g)           The basis of payment (which will be stated in the Invitation to Quote) by the Contractor to the pump unit supplier will be by Letter of Credit for the full C.I.F. Manila value. All costs incurred by the Contractor to open the Letter of Credit will be for the Contractor’s account and will not form part of the net costs to the Contractor under the Prime Cost amount. The Letter of Credit will be subject to the usual shipping documentation plus shop inspection and approval of shop tests. All inspection in the manufacturer’s shop will be arranged and paid for separately by the CO. (Exhs. 17, 17-A & 17-B).
Under GC-54, before it was supplemented by SGC-21, the original net cost used for adjustment, i.e. the net cost to be added to the P60,000,000.00 bid price after deducting the provisional or budget amount of P13,500,000.00 for the prime cost items, consisted of these amounts, namely: 1) trade discount, 2) profit, 3) overhead, and 4) installation costs.

However, under SGC-21, the net cost to be used for adjustment consisted only of the amounts paid by Sarmiento on the following: 1) C.I.F. Manila value of the pump units paid by Sarmiento, and 2) cost of installation supervision. There is no mention of profit and trade discount. And only this statement appears that is related to overhead: “All costs incurred by the Contractor to open the Letter of Credit will be for the Contractor’s account and will not form part of the net cost to the Contractor under the Prime Cost amount.”

Clearly, there is a conflict between G.C-54 and SGC-21 insofar as concerns what constitutes the “actual net cost” for the purpose of adjusting the P60,000,000.00 bid price. In which case, as provided for by the aforequoted SGC-1, the provisions in the Supplemental General Conditions shall prevail.

Thus, under the subject contract RS-4, Sarmiento is not entitled to trade discount in the procurement of the 22 pump units of the prime cost items.[27]

We disagree. There is no conflict between GC-54 and SGC-21. Paragraph (f) of SGC-21, which states that only the CIF Manila value paid by petitioner shall be used in the adjustment of the original price cost allowance (with the cost of installation supervision to be priced as a separate item) refers specifically and solely to the procurement of the pump units. In other words, in going through the process of, or following the procedure for, the acquisition of the pump units, this is the only expense that petitioner may include in his net cost.

SGC-21 supplements or is an addition to GC-54. Nowhere in the said provision (SGC-21) is it stated that the costs for overhead, installation, profit and trade discount are no longer included in petitioner’s actual net cost. The two provisions must be read together and harmonized, otherwise, petitioner would be greatly disadvantaged. Hence, petitioner’s claim for trade discount in the amount of P500,000.00 is granted.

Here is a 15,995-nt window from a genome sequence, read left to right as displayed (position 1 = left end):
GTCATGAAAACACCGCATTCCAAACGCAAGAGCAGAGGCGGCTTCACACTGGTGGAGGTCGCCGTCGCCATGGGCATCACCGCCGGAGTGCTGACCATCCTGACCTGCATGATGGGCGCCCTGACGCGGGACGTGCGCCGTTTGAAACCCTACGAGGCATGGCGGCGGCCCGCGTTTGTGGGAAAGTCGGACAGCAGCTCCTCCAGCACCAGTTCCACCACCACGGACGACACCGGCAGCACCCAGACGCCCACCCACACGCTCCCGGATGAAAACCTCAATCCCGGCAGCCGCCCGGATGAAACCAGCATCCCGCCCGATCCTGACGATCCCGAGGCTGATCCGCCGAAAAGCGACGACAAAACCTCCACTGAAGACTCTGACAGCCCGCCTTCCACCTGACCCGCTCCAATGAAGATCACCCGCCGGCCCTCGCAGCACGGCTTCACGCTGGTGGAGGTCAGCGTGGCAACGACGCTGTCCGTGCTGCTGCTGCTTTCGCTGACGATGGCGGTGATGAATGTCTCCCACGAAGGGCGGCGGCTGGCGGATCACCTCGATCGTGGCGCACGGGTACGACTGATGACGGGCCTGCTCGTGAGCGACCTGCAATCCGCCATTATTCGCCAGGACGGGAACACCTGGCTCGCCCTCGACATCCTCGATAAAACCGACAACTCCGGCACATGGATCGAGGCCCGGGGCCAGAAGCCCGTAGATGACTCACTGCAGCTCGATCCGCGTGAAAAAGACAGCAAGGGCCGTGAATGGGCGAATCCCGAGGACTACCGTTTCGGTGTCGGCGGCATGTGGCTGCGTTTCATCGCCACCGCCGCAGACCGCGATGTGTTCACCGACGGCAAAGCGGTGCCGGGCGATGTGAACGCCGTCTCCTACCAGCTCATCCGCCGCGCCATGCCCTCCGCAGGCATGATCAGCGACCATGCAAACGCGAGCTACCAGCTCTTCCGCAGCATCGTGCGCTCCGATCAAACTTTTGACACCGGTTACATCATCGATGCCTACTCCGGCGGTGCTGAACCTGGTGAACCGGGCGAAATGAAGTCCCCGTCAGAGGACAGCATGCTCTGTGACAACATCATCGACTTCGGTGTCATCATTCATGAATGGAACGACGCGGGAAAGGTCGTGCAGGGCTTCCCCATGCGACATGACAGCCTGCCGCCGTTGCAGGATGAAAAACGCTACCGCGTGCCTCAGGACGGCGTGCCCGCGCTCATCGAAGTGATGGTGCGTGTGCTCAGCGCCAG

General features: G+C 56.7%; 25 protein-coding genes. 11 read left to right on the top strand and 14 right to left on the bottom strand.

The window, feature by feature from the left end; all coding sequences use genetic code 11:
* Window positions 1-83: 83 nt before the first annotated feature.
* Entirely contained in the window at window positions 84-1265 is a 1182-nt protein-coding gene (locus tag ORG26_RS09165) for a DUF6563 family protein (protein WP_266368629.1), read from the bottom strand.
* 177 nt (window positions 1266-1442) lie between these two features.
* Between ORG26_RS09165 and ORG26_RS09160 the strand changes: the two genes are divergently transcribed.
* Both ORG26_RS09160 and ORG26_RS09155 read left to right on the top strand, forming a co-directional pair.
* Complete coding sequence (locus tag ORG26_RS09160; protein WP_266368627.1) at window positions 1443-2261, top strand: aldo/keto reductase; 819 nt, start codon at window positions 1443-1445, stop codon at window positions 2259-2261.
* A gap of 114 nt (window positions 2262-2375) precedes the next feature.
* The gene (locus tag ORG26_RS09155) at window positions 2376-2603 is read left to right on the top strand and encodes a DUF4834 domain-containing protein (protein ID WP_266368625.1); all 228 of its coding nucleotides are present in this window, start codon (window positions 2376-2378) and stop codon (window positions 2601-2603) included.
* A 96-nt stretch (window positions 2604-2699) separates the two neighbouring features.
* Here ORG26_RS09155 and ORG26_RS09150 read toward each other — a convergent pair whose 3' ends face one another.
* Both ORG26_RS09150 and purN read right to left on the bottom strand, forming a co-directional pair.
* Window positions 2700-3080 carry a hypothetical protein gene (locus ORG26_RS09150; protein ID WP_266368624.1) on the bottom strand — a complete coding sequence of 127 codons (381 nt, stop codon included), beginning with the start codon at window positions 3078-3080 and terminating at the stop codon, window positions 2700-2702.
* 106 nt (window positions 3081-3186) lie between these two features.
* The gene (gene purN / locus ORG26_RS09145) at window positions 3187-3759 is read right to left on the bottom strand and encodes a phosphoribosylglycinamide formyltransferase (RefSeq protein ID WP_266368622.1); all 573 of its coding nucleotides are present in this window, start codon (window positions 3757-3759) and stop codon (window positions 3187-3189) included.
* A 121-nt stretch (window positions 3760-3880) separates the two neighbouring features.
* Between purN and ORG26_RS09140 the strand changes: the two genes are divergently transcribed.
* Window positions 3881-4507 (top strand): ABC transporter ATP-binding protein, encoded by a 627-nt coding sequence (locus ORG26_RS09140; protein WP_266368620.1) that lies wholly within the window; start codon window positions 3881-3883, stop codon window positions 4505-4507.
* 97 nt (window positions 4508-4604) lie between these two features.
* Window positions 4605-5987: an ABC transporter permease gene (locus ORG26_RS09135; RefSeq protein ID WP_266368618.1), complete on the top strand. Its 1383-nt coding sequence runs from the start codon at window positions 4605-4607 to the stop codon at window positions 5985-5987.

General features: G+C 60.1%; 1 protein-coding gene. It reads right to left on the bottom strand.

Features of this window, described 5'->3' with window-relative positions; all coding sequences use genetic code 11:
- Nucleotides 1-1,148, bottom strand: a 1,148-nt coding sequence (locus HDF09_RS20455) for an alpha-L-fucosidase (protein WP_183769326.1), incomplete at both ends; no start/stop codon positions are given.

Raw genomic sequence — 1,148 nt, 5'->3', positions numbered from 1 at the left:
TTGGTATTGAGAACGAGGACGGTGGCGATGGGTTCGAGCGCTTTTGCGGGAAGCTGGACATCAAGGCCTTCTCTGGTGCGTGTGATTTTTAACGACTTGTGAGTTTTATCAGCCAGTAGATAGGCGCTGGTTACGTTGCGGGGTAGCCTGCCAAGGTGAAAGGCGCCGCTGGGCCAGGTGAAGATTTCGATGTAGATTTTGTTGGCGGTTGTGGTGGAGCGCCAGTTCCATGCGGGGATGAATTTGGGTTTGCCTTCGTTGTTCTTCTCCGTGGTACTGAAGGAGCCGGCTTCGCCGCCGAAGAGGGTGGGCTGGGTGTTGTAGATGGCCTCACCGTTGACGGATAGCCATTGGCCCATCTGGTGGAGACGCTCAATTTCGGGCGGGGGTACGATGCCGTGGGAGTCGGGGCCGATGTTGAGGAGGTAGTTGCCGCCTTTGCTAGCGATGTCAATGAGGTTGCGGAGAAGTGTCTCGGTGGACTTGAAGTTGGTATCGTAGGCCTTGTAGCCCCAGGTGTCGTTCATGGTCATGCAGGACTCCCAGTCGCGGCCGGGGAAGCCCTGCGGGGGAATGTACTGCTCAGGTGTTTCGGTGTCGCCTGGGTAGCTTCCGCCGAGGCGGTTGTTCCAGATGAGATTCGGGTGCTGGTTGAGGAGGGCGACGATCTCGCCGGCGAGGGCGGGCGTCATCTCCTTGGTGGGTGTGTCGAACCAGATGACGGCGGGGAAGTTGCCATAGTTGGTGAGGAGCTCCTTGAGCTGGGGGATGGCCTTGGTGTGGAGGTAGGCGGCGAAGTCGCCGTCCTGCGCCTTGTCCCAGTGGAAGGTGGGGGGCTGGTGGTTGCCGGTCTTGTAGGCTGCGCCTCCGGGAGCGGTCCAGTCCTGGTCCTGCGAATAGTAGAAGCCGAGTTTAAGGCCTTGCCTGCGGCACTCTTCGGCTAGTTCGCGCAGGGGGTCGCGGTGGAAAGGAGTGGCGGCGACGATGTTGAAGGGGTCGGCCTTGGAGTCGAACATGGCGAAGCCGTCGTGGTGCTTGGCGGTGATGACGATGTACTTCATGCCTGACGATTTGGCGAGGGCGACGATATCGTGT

Price escalation in the
amount of P192,000.00

We grant this claim on the basis of private respondent’s own admission, thus:


Aside from this price escalation that was already paid, how much price escalation that has not yet been paid to the contractor, more or less?
The approximate amount is P192,000.00.
That is not yet paid up to the present madam witness?
Yes, sir.
And the contractor is entitled to that amount?
Yes, sir.[28]


MWSS’ Counterclaims

Regarding its counterclaims, we rule that MWSS is entitled to the balance of the mobilization fund it advanced to petitioner in the amount of P4,089,809.37. Petitioner has clearly admitted this liability and only contends that the amount has been set-off against his own claims against MWSS.

We delete the award of interest on the unpaid balance of the mobilization fund which is but fair since MWSS has also been remiss in its duty to settle its own obligation with petitioner under 18.05[29] of the RS-4 contract.[30] Under the said provision, both parties were required to settle their respective accountabilities upon termination of said agreement.

MWSS is, likewise, entitled to P317,861.36 for customs paid, under paragraph (f) of their modified agreement regarding petitioner’s availment of respondent’s loan with ADB under the qualified commitment procedure for importation of the required materials and equipment:
(f) All undertakings and expenses related to the release of the goods from the customs gone up to delivery to the project site, any loss, damage to shortshipment, misdelivery of the imported materials including bad orders shall be for your (petitioner) sole account.[31]
We, however, delete the award of interest on the aforementioned claim on the same principle as above discussed.